Why We Go Bald: Theories of Hair Loss

Many researchers have devoted their lives to expand our understanding of male- and female-pattern hair loss. But evolutionary theories explain it better.

Male-pattern hair loss (MPHL) or androgenic alopecia accounts for more than 95% of hair loss in men, says the American Hair Loss Association. Androgenic alopecia also occurs in women, a condition called female-pattern hair loss (FPHL), which becomes more appreciable by age 50.

 

For a condition that’s so common, one would assume that it’s widely understood. As a matter of fact, very little is known about the underlying cause of why people go bald. The literature surrounding pattern hair loss is quite limited and ambiguous that people have come to accept it as a part of life.

 

This has led many researchers to find new approaches to studying the condition. One approach that has gained traction is that baldness is an adaptation developed by humans some thousands of years ago.

 

Genetic Predisposition

 

The evolutionary hypothesis seeks to identify why humans – males in particular – evolved to lose body hair. A combination of genetics and the male hormone dihydrotestosterone (DHT) is believed to be the cause behind MPHL. Because this type of hair loss is genetically predisposed, the process begins in utero.

 

Pattern hair loss presents itself differently on men and women. It manifests as receding hairlines and “Hippocratic wreaths” in men and thinning of the hair in women. Such distinction proves that genetics and hormones do play a role. However, researchers argue that pattern hair loss is still multifactorial.

 

Hair Loss as an Advantage

 

Instead of treating pattern hair loss as a disease, researchers taking the adaptation route construe that humans took this evolutionary leap for a good reason. They explain that baldness was not always perceived in a negative light.

 

Some studies also suggest that pattern baldness evolved to increase vitamin D levels to reduce the risk of developing prostate cancer. And because vitamin D sourced from sunlight is absorbed by the skin or scalp, having a bald head presented an advantage. This theory is also very much linked to why humans have different hair and skin colors.

 

Females, on the other hand, had to keep their lush tresses because they provided a selection advantage to them, but not so much to men. Simply put, it was generally okay for males to go bald without losing attractiveness in the eyes of females.

 

Modern Solutions for Pattern Baldness

 

The Ludwig and Hamilton-Norwood scales have been developed to classify the nuances between female pattern hair loss and male pattern hair loss, respectively. The Ludwig scale only has three stages, beginning with thinning on the top of the head to the crown. However, not all women with androgenic alopecia fit into the three stages. The Hamilton-Norwood scale, on the other hand, has seven classifications, which shows how variedly hair loss in men progresses.

 

Over the years, medicine and surgical and non-surgical treatments have made remarkable strides to stop or slow the progression of hair loss, and even restore lost hair. And experts are enthusiastic about it, given the amount of time and research devoted to shedding light on this condition.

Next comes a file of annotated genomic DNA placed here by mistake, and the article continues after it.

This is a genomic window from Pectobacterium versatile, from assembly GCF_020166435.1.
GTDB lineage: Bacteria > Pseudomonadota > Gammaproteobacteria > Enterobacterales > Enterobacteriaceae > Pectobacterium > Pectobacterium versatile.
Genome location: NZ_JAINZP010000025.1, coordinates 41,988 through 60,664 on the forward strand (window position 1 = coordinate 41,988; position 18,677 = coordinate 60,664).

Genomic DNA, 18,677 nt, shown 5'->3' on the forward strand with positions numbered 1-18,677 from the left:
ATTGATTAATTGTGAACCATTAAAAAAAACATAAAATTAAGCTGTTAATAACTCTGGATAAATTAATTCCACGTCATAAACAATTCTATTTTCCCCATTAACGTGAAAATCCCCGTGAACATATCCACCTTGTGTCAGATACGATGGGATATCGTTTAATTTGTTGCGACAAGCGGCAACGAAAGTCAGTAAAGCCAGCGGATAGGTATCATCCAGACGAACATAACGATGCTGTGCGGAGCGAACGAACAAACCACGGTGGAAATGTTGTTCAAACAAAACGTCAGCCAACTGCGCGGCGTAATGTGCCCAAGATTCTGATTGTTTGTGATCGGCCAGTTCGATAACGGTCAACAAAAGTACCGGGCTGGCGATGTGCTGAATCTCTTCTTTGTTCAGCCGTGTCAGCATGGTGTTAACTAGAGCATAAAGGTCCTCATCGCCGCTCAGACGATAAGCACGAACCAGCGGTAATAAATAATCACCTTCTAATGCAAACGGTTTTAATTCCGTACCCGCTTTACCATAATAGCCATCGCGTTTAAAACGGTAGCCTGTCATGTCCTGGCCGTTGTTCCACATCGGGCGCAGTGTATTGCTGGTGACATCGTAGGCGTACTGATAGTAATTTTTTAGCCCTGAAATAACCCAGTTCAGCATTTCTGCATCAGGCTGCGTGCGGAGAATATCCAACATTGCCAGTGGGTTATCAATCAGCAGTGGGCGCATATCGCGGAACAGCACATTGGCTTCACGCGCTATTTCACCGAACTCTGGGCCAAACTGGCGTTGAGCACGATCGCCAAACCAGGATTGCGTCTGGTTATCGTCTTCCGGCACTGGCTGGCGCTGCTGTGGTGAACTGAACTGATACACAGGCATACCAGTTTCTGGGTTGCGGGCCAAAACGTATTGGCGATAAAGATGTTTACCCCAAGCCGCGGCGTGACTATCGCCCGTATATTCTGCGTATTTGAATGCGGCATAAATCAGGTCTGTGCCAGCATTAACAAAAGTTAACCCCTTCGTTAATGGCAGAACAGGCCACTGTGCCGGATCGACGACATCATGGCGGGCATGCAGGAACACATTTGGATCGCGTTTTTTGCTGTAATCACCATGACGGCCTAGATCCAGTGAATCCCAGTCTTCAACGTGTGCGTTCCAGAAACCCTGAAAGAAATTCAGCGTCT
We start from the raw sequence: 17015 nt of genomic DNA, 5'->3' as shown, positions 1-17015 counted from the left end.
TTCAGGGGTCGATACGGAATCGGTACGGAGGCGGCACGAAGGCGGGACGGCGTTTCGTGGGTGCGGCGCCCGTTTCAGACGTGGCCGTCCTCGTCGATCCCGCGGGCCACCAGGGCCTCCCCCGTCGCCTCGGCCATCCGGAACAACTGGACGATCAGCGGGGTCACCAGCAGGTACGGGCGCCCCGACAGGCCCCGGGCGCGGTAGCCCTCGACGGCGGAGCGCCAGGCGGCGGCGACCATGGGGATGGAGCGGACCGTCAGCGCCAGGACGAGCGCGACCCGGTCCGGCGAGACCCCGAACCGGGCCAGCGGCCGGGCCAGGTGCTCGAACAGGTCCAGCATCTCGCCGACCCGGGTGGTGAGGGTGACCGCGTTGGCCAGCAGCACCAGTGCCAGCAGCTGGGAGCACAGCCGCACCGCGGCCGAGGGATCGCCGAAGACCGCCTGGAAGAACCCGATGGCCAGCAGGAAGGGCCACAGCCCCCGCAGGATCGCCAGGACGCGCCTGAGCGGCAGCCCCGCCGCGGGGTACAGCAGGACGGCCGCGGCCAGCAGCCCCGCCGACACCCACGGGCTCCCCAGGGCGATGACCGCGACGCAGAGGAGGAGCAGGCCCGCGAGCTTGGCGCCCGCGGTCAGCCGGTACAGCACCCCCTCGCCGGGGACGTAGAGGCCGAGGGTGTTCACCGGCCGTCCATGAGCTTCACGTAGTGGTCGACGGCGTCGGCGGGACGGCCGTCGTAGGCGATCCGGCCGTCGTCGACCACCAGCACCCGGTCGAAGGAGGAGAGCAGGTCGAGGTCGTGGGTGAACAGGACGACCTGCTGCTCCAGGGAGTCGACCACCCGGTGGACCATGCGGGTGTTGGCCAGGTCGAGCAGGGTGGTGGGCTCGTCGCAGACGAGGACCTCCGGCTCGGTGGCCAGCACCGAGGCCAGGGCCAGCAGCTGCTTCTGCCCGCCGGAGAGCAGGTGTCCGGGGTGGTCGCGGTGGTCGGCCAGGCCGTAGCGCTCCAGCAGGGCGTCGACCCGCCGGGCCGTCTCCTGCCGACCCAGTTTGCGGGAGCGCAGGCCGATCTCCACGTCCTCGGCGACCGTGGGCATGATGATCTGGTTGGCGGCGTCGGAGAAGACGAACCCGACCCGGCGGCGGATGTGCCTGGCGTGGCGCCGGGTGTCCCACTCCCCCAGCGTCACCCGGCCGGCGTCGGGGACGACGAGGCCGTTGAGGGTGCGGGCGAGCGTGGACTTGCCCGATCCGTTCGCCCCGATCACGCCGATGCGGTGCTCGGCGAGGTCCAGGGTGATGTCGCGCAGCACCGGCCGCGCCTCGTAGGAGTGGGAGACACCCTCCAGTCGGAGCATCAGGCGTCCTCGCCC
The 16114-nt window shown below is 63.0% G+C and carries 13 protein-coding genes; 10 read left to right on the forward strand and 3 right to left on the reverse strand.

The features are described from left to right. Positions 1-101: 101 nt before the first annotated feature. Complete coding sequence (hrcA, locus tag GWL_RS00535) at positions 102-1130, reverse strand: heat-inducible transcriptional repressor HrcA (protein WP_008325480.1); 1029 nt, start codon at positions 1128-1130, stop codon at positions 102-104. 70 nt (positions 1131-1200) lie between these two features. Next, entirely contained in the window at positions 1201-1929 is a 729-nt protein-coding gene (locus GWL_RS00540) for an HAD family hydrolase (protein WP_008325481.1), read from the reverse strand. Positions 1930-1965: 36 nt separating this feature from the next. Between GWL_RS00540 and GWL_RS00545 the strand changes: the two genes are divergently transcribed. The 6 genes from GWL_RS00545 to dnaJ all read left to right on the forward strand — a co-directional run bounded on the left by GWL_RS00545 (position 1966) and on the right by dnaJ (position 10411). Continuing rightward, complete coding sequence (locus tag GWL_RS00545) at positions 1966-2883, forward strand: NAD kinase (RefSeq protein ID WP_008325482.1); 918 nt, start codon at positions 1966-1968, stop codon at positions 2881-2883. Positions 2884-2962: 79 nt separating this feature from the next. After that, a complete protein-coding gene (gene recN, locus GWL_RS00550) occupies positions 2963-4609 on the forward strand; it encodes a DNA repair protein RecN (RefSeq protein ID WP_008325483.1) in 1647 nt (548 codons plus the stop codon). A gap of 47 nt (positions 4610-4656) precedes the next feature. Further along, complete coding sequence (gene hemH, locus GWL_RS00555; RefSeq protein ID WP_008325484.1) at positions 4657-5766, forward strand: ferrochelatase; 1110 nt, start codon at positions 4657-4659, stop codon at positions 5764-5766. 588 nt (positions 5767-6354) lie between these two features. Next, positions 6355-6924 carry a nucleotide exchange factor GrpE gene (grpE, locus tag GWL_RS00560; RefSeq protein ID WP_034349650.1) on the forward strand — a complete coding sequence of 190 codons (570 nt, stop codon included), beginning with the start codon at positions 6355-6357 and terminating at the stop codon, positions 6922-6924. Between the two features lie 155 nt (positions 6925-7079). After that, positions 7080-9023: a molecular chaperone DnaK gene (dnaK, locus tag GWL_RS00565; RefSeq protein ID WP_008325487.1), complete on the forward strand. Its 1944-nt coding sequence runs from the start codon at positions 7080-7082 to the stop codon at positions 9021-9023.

Modern solutions include medicine to boost hair regrowth, surgical hair transplants, and non-surgical hair restoration. Non-surgical hair replacement systems have significantly evolved in the past few years, allowing men and women to have naturally-looking hair at a much more affordable price.

 

Because of the multifactorial nature of androgenic alopecia and the many nuances of baldness, experts emphasize the importance of consulting hair restoration experts first. An expert would be able to identify the appropriate treatment for each condition. Given how important hair has become in modern society, especially in terms of career advancement and self-esteem, having safe and accessible options are quite a groundbreaking achievement. There’s just no way humans would accept “acceptance” as the only cure for baldness.

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What are Virtual Reality Hair Systems?

Dealing with hair loss has given rise to a variety of hair restoration solutions. Apart from costly surgical hair transplant operations, there are non-surgical methods to hair replacement, such as the “Virtual Reality Hair Systems” from Tony’s Hair Replacement Systems. 

A hair unit, as part of a hair replacement system for men, distinguishes itself from a hairpiece for its natural look. Aesthetically, it appears organic through the application of an obscure, non-surgical Derma Lens, wherein human hair is inserted. Through likeness in color, density, curl pattern and texture, Virtual Reality hair can restore the fullness of thinning hair, effectively providing the confidence and sense of self-esteem that were once lost due to balding.

Since 1976, Tony’s HRS has established itself as the premier hair replacement studio in South Carolina. Coupling their extensive experience in the industry with the expertise of hair replacement systems, the studio is more than capable of providing innovative, technological, and traditional non-surgical hair replacement methods.

Businessmen and ordinary people who have suffered from hair loss and are struggling to recover their real selves now have a non-surgical hair replacement option. Both men and women can seek out and learn more about the innovative new system by contacting Tony’s HRS for free consultation.

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